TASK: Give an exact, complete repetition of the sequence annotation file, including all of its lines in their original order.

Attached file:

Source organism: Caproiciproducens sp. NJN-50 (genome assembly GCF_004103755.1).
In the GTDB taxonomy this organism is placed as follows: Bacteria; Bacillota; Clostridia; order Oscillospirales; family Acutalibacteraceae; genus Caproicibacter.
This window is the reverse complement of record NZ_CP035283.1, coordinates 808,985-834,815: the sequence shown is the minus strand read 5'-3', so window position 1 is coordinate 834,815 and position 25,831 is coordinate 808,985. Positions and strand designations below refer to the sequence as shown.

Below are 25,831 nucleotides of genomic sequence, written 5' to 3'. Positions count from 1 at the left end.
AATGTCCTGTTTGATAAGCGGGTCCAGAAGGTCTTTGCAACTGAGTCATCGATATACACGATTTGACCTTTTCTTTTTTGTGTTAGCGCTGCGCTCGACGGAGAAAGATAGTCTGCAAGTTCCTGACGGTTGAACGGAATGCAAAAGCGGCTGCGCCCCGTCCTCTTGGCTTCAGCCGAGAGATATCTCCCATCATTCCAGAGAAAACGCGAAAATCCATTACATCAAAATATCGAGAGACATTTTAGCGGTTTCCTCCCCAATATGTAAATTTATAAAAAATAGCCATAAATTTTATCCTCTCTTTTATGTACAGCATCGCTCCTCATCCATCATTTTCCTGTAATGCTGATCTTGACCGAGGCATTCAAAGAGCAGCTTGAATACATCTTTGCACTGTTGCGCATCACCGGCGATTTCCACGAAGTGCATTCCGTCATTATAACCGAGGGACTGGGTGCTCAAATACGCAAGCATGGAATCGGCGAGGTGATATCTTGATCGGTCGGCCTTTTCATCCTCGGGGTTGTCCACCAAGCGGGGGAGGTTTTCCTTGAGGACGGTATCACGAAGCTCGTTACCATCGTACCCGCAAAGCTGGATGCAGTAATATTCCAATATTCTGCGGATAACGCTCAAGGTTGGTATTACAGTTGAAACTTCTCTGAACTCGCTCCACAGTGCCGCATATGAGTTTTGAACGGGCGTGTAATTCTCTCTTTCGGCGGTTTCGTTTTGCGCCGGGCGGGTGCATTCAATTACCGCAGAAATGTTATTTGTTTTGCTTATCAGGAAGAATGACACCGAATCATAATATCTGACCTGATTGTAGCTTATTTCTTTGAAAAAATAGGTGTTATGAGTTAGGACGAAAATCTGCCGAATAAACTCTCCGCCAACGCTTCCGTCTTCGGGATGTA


Source organism: Caproiciproducens sp. NJN-50 (genome assembly GCF_004103755.1).
In the GTDB taxonomy this organism is placed as follows: Bacteria; Bacillota; Clostridia; order Oscillospirales; family Acutalibacteraceae; genus Caproicibacter.
This window is the reverse complement of record NZ_CP035283.1, coordinates 808,985-834,815: the sequence shown is the minus strand read 5'-3', so window position 1 is coordinate 834,815 and position 25,831 is coordinate 808,985. Positions and strand designations below refer to the sequence as shown.

Below are 25,831 nucleotides of genomic sequence, written 5' to 3'. Positions count from 1 at the left end.
AATGTCCTGTTTGATAAGCGGGTCCAGAAGGTCTTTGCAACTGAGTCATCGATATACACGATTTGACCTTTTCTTTTTTGTGTTAGCGCTGCGCTCGACGGAGAAAGATAGTCTGCAAGTTCCTGACGGTTGAACGGAATGCAAAAGCGGCTGCGCCCCGTCCTCTTGGCTTCAGCCGAGAGATATCTCCCATCATTCCAGAGAAAACGCGAAAATCCATTACATCAAAATATCGAGAGACATTTTAGCGGTTTCCTCCCCAATATGTAAATTTATAAAAAATAGCCATAAATTTTATCCTCTCTTTTATGTACAGCATCGCTCCTCATCCATCATTTTCCTGTAATGCTGATCTTGACCGAGGCATTCAAAGAGCAGCTTGAATACATCTTTGCACTGTTGCGCATCACCGGCGATTTCCACGAAGTGCATTCCGTCATTATAACCGAGGGACTGGGTGCTCAAATACGCAAGCATGGAATCGGCGAGGTGATATCTTGATCGGTCGGCCTTTTCATCCTCGGGGTTGTCCACCAAGCGGGGGAGGTTTTCCTTGAGGACGGTATCACGAAGCTCGTTACCATCGTACCCGCAAAGCTGGATGCAGTAATATTCCAATATTCTGCGGATAACGCTCAAGGTTGGTATTACAGTTGAAACTTCTCTGAACTCGCTCCACAGTGCCGCATATGAGTTTTGAACGGGCGTGTAATTCTCTCTTTCGGCGGTTTCGTTTTGCGCCGGGCGGGTGCATTCAATTACCGCAGAAATGTTATTTGTTTTGCTTATCAGGAAGAATGACACCGAATCATAATATCTGACCTGATTGTAGCTTATTTCTTTGAAAAAATAGGTGTTATGAGTTAGGACGAAAATCTGCCGAATAAACTCTCCGCCAACGCTTCCGTCTTCGGGATGTA